Saturday 21 April 2018

Call for competitive focus as sterling falls on Brexit fears

Sue O’Neill, chair of the Small Firms Association
Sue O’Neill, chair of the Small Firms Association
Colm Kelpie

Colm Kelpie

The Government has been urged to put as much emphasis on maintaining competitiveness as it did on pulling the economy back from the brink as businesses are hit with renewed weakness in the pound and a slowdown in the UK.

Sterling has hit an eight-year low, sparking warnings from those in the hospitality sector of a potential fall-off in British tourists, while a new survey shows that firms here are becoming more pessimistic about the future, given the uncertainty over Brexit.

After a prolonged period of relatively benign economic numbers following last year's vote to leave the European Union, there are now signs of a potentially serious slowdown in the British economy.

They stretch from retrenching households to hesitant businesses, from a widening trade deficit to lacklustre manufacturing. Business investment was also at a standstill.

The pound has lost more than 1.4pc against the dollar since August 14, and the euro has gained the same against sterling. The pound has weakened more than 5pc against the euro since mid-July - and that's bad news for Irish exporters and the tourism industry here.

Businesses here, particularly those engaged in cross-Border sales, are growing increasingly worried.

"Things have escalated and we have to do things about this now," said Sue O'Neill, chair of the Small Firms Association (SFA).

"We're on a bumpy road here and every time we're going to get into a difficult period in the negotiations, it's going to have an effect [on sterling].

"Anything that is going to erode our competitiveness will cost jobs. We have had growth, and we can't take that for granted."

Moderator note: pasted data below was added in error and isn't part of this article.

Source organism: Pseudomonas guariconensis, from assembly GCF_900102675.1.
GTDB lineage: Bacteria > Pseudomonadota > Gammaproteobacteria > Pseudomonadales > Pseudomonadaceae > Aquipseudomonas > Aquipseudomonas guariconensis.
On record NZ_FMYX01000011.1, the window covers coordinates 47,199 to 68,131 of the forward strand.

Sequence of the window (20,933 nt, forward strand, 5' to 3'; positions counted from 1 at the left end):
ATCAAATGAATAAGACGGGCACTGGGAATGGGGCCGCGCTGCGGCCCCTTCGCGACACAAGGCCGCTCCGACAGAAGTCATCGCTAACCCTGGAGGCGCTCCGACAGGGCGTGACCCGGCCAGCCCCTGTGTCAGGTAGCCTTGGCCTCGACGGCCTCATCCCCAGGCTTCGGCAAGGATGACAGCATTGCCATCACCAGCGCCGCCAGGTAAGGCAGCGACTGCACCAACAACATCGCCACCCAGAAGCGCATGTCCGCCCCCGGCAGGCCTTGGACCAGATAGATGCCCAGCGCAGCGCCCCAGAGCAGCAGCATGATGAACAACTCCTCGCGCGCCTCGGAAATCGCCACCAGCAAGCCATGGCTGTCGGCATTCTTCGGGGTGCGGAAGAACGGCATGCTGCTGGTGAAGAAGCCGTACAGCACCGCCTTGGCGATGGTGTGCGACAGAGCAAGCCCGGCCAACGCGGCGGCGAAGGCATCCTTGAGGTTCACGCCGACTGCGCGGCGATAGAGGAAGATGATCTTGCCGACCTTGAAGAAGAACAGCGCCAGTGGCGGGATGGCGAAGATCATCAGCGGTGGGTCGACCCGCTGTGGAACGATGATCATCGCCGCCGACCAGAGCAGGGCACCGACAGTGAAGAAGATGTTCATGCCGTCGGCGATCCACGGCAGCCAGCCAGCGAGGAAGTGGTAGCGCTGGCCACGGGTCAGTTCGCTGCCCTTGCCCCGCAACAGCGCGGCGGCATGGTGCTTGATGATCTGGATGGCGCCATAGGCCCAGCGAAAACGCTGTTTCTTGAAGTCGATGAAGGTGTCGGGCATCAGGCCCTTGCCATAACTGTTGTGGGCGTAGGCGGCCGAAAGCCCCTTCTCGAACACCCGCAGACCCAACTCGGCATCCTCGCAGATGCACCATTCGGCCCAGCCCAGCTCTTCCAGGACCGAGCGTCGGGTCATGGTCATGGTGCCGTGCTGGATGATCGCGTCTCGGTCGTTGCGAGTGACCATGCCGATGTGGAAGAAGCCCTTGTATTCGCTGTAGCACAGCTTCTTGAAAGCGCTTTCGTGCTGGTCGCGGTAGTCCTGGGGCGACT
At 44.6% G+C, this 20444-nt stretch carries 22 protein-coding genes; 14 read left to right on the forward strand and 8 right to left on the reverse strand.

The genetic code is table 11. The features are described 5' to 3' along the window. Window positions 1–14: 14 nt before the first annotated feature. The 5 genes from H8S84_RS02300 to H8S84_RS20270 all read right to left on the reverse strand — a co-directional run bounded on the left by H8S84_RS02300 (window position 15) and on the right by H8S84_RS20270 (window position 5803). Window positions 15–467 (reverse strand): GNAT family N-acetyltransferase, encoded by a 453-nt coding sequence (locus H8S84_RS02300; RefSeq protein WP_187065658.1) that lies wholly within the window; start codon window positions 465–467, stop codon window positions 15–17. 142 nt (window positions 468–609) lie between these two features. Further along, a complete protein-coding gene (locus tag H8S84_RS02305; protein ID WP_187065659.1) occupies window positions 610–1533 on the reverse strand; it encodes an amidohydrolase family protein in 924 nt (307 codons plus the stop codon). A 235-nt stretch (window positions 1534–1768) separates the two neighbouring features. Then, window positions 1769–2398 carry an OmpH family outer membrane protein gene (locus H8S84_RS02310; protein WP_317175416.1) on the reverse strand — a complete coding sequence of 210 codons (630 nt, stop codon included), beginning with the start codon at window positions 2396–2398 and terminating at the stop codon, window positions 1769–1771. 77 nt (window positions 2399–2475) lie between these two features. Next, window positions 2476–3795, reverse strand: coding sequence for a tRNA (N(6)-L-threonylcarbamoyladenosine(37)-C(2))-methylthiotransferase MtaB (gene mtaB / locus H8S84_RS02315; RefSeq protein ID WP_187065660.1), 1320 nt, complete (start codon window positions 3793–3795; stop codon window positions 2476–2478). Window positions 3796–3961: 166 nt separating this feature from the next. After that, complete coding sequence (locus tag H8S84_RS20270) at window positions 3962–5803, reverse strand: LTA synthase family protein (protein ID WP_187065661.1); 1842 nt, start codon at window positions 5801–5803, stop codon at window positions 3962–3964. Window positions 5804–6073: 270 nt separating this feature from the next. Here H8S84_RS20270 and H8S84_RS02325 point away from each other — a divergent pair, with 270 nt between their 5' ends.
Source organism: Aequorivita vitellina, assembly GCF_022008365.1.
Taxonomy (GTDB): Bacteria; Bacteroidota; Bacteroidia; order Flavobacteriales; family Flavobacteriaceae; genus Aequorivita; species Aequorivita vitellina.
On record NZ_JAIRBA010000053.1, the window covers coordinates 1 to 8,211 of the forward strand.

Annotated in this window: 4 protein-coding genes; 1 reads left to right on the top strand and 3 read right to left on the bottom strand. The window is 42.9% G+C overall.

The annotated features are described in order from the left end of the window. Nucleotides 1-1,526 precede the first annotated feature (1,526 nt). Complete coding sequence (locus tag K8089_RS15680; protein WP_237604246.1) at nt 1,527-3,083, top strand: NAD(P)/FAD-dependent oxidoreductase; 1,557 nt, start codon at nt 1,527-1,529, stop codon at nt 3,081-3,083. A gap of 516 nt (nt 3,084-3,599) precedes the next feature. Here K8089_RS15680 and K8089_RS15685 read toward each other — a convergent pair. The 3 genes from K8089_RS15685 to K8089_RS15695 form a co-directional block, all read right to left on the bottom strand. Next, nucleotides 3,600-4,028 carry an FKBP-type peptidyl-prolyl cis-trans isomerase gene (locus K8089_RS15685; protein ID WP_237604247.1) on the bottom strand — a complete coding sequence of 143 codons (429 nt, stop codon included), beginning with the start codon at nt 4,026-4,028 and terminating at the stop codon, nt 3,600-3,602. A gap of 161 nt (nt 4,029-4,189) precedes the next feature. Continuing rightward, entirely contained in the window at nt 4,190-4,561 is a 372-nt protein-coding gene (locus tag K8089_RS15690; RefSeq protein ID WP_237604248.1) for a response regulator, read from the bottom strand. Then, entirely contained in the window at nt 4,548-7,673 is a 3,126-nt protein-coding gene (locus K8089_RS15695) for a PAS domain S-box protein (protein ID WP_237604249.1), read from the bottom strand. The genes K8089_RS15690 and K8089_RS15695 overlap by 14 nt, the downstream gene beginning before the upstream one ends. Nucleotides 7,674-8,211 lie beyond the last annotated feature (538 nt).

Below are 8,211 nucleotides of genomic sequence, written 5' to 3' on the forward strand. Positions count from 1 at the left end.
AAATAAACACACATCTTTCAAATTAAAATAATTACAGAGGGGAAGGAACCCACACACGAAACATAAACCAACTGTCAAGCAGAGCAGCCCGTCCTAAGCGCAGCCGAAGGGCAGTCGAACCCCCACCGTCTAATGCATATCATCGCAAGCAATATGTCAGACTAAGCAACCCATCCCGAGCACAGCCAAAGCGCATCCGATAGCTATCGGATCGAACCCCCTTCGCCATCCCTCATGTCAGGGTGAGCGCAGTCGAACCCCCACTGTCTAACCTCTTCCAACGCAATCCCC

Crisis

The SFA has published its Budget submission in which it calls on the Government to place the "same importance on competitiveness over the coming years as it placed on macro-economic stability in the period following the financial crisis".

"Taking into account supply chains, data flows, investment and the movement of workers and customers, there is scarcely a business in the country, small or large, that is insulated from Brexit," the submission states.

Sterling ended the week under continued pressure, hovering around the 92p mark to the euro, which is its lowest level against the single currency since 2009, if October's flash crash is excluded.

Donall O'Keeffe, secretary of Drinks Industry Group of Ireland, warned further weakness would damage Ireland's tourism offering, and thereby threaten businesses in the hospitality sector.

"The growing belief is that as Brexit progresses without clarity, sterling will continue to decline against a strengthening euro," Mr O'Keeffe said.

"This will further undermine our tourism offering by making Ireland a less affordable destination for overseas visitors. Ireland's largest tourism market is the UK.

"British visitors account for 40pc of all our overseas visitors. The UK is also our largest competitor from a tourism perspective and as their destination becomes more affordable, it creates a real challenge for the drinks and hospitality industry."

It comes as a new survey from Bank of Ireland found a muted response from businesses to activity and hiring over the coming months.

"The renewed weakness of the pound is a negative for Irish firms selling into the UK market and [our] data show a softening in export orders in August," said Dr Loretta O'Sullivan, Bank of Ireland group chief economist.

The bank's latest economic pulse highlighted an emerging divergence between households and firms, with a rebound in consumer confidence evident in recent months but business sentiment more subdued.

Irish Independent

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